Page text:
A couple weeks ago, Bob Ambrogi (who has a great looking new site, by the way) reviewed Paper.li, a resource that creates a newspaper-like result out of specific Twitter accounts. Paper.li, or “Daily on Twitter” as they call it, does some pretty cool things, including automatically categorizing tweets into topics (Technology, Travel, Health, Crime, etc.) The resulting page also has embedded video and pictures, which partially satisfied my need for “The Daily Prophet” type interaction. I have to say that I really like what I’ve seen so far, and have a few “advanced features” that you might want to test out for yourself.
About six months ago, we reviewed another Twitter-To-Newspaper site called Twitter Times. I still use it almost everyday in order to catch up with those folks out there that I follow. Right off the bat, however, I noticed that Paper.li offered some advanced features that Twitter Times doesn’t (create a paper based on a hashtag “#” for example).
Make Use of the Hard Work of Others (The Work Smarter, Not Harder Approach)
First of all, you can “Daily on Twitter” someone else account. Why would you want a “Daily on Twitter” of someone else’s Twitter account? One obvious reason is that there a some people out there that have a very focused use of Twitter. Say they only follow what Law Firms are tweeting; or the only follow topics of politics; or they only follow issues like technology or health. With Paper.li, you can take advantage of all their hard efforts and have a daily synopsis of what issues they are discussing or reading. Let me give you an example of how this feature would work using the topic of “Health”.
The first thing I’d want to do is look at Paper.li’s “Health Topic” page to see who the “big players” are that already have a “Daily on Twitter” set up. Right off the bat, I found someone that fits the profile I’m looking for by the twitter name of @hxjournprof.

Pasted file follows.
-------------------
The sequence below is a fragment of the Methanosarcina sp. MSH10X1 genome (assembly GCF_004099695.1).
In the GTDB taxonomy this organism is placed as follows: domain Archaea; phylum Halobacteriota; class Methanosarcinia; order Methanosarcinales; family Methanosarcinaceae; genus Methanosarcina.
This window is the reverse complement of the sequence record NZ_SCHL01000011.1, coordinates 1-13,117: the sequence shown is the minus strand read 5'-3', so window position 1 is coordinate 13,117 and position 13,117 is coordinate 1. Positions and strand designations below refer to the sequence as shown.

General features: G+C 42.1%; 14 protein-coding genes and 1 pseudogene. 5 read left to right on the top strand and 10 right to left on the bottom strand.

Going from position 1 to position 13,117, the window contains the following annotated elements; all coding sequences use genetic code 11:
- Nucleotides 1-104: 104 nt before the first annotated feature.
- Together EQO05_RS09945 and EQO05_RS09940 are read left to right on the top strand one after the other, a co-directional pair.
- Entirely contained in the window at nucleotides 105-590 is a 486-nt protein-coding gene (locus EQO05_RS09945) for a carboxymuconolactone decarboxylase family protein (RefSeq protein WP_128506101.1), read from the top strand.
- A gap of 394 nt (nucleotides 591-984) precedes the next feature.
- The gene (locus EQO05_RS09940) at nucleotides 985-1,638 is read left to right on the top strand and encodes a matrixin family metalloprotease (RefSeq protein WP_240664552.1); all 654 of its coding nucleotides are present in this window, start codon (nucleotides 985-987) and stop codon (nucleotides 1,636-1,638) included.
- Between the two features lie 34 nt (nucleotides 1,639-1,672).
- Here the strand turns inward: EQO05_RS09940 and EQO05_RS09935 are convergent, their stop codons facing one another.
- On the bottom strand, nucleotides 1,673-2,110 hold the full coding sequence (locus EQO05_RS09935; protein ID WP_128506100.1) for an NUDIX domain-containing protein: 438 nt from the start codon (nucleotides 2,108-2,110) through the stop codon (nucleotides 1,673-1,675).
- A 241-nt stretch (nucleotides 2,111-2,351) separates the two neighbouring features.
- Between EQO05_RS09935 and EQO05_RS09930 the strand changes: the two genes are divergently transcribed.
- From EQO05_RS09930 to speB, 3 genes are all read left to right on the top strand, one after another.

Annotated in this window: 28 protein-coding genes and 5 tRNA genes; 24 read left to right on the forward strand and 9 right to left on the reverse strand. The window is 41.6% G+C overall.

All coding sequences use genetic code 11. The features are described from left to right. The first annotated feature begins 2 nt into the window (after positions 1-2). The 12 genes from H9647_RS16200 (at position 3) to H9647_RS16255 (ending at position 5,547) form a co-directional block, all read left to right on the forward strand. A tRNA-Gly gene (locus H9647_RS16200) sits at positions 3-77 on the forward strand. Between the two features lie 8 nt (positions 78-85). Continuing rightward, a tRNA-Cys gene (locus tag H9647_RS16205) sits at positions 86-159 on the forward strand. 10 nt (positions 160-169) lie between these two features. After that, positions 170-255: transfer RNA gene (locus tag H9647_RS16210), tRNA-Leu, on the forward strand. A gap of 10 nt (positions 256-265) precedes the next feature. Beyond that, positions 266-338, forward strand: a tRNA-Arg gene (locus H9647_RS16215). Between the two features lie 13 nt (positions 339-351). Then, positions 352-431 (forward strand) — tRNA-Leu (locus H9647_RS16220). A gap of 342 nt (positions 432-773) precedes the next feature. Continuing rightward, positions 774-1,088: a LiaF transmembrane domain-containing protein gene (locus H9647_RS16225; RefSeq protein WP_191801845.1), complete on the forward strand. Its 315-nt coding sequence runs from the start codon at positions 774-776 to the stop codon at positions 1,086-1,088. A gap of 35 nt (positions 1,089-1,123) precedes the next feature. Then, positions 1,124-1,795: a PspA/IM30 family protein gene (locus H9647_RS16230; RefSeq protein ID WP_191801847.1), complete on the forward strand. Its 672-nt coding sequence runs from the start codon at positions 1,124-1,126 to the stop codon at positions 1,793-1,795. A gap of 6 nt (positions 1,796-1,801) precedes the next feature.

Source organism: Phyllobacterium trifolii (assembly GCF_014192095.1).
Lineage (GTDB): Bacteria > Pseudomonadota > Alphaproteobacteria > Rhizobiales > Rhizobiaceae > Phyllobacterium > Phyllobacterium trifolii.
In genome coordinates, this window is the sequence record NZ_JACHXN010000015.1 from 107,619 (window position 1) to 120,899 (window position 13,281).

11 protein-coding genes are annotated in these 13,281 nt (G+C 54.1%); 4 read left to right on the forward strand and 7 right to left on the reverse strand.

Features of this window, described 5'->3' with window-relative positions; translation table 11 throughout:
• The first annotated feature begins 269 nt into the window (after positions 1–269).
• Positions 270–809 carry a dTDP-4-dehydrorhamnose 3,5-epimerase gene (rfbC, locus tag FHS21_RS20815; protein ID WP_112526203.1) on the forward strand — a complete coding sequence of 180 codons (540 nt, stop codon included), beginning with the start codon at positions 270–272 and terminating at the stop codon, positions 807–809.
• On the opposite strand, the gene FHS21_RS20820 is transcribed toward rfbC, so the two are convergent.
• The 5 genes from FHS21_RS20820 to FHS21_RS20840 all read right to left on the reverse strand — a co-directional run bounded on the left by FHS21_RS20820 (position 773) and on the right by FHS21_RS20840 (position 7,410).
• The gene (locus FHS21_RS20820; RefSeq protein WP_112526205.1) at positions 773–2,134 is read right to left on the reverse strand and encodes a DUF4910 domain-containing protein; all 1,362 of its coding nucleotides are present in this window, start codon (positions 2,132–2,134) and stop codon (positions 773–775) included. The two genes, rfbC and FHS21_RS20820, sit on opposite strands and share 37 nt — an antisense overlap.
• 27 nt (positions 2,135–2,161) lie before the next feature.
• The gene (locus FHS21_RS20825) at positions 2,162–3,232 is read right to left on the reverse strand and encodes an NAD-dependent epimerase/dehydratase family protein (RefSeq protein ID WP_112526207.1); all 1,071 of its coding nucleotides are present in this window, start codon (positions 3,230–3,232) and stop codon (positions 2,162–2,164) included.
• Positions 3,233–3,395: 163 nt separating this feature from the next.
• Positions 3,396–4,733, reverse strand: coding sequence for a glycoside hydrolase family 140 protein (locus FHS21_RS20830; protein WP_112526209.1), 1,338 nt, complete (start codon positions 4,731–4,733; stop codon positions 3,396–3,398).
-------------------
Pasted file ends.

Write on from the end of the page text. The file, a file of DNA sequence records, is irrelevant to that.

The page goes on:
I click on her “Daily on Twitter” feed, and I narrow that down even more by going to the “Health” section of the paper and clicking the “Health” link to take me directly to the health section. Right away I see this is a gold mine of Health Topic information and I book mark this page to return to later. If I wanted to, I could actually have Paper.li send me an email notification (via the “notify me” link) letting me know when the page has been updated (usually every 24 hours).
How great is that?? I’ve just taken advantage of all the work that an expert in this particular topic has compiled (hope you didn’t mind, Christy!!), and now I have a quick and easy way of keeping up with all that information in one handy place! I think my Dad calls this the “work smarter, not harder” technique. One thing to remember is that the topics are limited, and are automatically generated. This means that you don’t have a great amount of flexibility, and things tend to get mis-labeled based on the limitations of Paper.li’s taxonomy algorithm.
Create a Newspaper Focused on Particular Twitter Accounts
This approach is something that can be really useful if you set it up correctly. Let’s say that you want to create a Daily on Twitter newspaper based solely on law firms that use Twitter. What I did was set up a separate Twitter account (@amlaw100) and followed a bunch of active law firm twitter accounts. I cheated by going to some twitter lists that I knew of, and just went through and followed the active firms. Within a few minutes, I had about 70 firms that I was following. Then I went back to Paper.li and created a “Daily on Twitter” of law firms. Easy as pie! Now I have a single page I can go to and easily read what the law firms are tweeting about. It’s a nice looking format, and I can share it with others if I wanted… like I’m sharing it with you right now!!
Limits of Paper.li
- Paper.li is still in Alpha testing, so they could actually pull this at any time, or completely re-write how they set up the results. So don’t get upset if either of these happen, as that’s part of “Alpha testing”.
- You’re limited to 3 “Daily on Twitter” papers that you can create. This is based on you giving Paper.li access to your Twitter account… if you have more than one Twitter account, each one can have up to three.
- Paper.li cannot index “private” Twitter accounts (make sense to me.)
- Topics are limited and controlled by Paper.li
- Results are automatically indexed under topics based on Paper.li’s taxonomy, and a lot of results can be mis-labeled, or simply not placed under a topic at all.